The competition heats up
Picking the new music director of the North State Symphony won’t be easy
We’ve now seen two of the four candidates for music director of the North State Symphony in action. I don’t envy the members of the selection committee.
It would be tough enough to choose between the two who have served as guest conductors thus far, Christian Baldini and Brian Stone. Both helmed stirring concerts for which they and the orchestra received standing ovations. If the two remaining candidates, Scott Seaton and Peter Jaffe, do as well as the previous two did, making a final choice will be excruciatingly difficult. (For more information on the candidates, go to www.northstatesymphony.org.)
As readers are no doubt aware, North State Symphony is seeking to replace former conductor Kyle Wiley Pickett, who left last season after more than a decade here to become music director of the Topeka, Kan., and Springfield, Mo., symphonies. The selection committee has pared down the more than 40 initial applicants to four finalists and commissioned each to conduct one of this season’s four programs.
It won’t be easy: These men may have musical proficiency in common, but they are greatly different in personality and approach.
Baldini, who is Argentinian by birth, is emotional and engaging, a youthful extrovert who loves to chat with the audience. Stone, in comparison, prefers to remain focused on the orchestra, and during Sunday’s concert in Laxson Auditorium he didn’t say a word. During his pre-concert talk in the Rowland-Taylor Recital Hall, however, he showed himself to be a skillful, highly knowledgeable lecturer.
Baldini opened his Sept. 20 Chico concert, dubbed Embark, with a lively rendering of Leonard Bernstein’s joyful “Overture to Candide” that showed off the orchestra’s sharp timing and cohesion. This was followed by three arias from Mozart’s opera The Marriage of Figaro sung by guest baritone Ryan Kuster. The program culminated in a magnificent rendering of Brahms’ monumental Symphony No. 1 in C minor, Op. 68, which Baldini conducted entirely from memory.
Stone’s program Sunday afternoon, Imagine, began with Mozart’s unusually short (just eight minutes!) Symphony No. 32, which, as Stone explained during his pre-concert talk, is really an overture, the musical form from which the symphonic structure evolved. He chose it, he said, because it’s rarely performed and so offered “a clean slate” on which to show the orchestra members how he approaches a piece.
This was followed by Robert Schumann’s Piano Concerto in A Minor, which Stone elsewhere has called “one of the most beautiful piano concertos ever written, the zenith of the romantic age in music.” The soloist was Soheil Nasseri, an American pianist (like Stone, he was born in Santa Monica) who despite his youth has played in prestigious concert halls around the world, including offering 20 completely different recital programs in New York City at such venues as Carnegie Hall and Lincoln Center.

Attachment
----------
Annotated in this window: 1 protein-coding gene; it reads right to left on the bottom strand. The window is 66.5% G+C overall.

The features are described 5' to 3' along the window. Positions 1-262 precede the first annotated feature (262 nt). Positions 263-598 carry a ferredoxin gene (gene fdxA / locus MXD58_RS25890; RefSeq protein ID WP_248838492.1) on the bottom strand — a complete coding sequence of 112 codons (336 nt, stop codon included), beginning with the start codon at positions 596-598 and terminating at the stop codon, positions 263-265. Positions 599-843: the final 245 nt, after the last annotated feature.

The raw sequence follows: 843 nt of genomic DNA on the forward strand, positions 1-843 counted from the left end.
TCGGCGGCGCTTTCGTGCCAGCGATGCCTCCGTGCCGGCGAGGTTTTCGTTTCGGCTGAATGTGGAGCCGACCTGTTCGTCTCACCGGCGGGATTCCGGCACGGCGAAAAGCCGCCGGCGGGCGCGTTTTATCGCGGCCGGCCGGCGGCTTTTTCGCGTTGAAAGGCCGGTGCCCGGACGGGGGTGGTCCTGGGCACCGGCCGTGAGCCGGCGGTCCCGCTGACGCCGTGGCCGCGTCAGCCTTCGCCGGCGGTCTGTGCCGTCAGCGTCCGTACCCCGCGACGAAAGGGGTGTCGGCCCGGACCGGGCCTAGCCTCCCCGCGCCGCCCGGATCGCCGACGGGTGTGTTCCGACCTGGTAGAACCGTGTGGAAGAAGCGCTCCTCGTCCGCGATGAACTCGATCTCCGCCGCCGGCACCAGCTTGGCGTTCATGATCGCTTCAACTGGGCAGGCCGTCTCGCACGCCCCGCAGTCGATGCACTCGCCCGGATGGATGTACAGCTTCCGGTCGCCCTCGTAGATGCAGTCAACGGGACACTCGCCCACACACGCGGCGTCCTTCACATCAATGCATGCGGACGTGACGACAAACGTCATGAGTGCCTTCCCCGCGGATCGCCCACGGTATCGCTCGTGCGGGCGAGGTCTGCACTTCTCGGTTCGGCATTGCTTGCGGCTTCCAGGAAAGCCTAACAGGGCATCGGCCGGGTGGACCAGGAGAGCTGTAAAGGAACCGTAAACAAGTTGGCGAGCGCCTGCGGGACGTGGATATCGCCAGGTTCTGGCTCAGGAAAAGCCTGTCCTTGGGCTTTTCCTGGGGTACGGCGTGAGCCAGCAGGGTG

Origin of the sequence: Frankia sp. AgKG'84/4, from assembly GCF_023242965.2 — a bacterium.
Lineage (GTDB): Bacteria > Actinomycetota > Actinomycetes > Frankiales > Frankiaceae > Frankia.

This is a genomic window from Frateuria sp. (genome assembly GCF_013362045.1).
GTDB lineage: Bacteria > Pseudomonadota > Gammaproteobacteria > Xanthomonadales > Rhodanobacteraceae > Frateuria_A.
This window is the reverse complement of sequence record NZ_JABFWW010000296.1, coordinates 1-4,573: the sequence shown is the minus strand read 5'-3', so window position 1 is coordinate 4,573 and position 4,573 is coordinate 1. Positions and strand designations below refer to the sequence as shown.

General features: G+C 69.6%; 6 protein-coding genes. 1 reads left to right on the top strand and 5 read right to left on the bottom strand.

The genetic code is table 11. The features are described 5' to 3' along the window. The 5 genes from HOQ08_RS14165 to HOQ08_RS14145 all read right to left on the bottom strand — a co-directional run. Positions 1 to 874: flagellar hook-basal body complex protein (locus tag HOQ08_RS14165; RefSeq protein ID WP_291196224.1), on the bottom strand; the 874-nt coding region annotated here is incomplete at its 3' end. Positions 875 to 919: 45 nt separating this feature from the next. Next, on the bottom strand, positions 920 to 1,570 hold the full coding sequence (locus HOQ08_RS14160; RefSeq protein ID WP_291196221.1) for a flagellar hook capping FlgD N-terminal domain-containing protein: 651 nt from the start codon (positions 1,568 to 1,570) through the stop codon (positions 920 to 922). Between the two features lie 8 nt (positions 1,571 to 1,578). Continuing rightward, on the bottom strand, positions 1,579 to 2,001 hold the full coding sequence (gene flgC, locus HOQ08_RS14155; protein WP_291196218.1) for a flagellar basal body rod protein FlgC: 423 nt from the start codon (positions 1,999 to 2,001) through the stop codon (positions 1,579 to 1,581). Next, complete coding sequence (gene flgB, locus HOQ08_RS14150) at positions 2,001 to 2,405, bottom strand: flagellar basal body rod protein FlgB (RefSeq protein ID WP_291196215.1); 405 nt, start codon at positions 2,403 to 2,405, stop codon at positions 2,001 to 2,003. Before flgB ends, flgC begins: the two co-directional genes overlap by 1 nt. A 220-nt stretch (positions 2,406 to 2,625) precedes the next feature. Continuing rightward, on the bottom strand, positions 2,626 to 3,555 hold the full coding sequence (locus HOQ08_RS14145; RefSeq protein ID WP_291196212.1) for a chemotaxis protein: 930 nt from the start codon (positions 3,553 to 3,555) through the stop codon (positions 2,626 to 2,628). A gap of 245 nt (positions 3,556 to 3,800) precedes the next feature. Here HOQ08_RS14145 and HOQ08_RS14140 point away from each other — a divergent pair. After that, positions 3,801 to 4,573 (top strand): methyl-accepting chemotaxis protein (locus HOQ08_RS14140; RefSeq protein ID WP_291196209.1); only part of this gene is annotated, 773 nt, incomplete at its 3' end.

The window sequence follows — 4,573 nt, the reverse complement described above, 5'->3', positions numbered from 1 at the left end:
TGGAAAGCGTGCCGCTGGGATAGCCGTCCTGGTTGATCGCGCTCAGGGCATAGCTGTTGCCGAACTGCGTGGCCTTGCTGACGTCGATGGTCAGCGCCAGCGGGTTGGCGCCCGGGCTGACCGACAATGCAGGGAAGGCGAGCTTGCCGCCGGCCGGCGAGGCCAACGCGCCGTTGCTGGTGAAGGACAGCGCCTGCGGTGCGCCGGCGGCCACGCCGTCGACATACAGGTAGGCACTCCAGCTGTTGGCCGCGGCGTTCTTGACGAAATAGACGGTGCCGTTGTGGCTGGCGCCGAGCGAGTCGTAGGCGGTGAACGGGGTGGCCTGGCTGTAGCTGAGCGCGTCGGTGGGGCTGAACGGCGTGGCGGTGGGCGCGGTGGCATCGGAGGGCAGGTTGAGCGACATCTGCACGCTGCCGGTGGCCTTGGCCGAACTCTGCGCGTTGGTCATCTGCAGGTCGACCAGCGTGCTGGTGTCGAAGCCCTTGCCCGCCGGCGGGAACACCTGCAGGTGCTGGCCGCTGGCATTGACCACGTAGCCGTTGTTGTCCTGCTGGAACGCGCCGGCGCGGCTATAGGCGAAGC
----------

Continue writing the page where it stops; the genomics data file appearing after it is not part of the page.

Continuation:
Schumann wrote the concerto for his wife, Clara, herself a brilliant pianist. It’s a dazzling piece full of exciting piano runs, dramatic interplay between soloist and orchestra, and lovely melodies. Nasseri was brilliant—so much so that he garnered a standing ovation from a thrilled Laxson audience.
This was a tough act to follow, but Stone pulled it off following intermission with Antonín Dvorák’s Symphony No. 6 in D Major. It predates the composer’s symphonic masterworks, numbers 7, 8 and 9, and isn’t performed as often as they are, but judging by Stone’s rich and precise interpretation, it deserves to be considered one of the great 19th-century symphonies.
As Stone explained during his talk, Dvorák sought to ingratiate himself with the music barons in German-speaking Vienna who had commissioned the piece while staying true to his Czech roots. The result was a symphony with multiple references to, for example, Brahms and Beethoven, but also one in which, as Stone has said, “he asserts his native Czech identity (particularly in the middle movements) by stamping his foot with lusty Bohemian folk rhythms and singing simple melancholy folk melodies.”
Stone is a passionate conductor. He eschews the baton, preferring to use his hands and, indeed, his whole body, to direct the players. He often appeared to be dancing ecstatically to the music, even as he was utterly focused on the players. They responded magnificently, giving this big, warm symphony the treatment it deserves.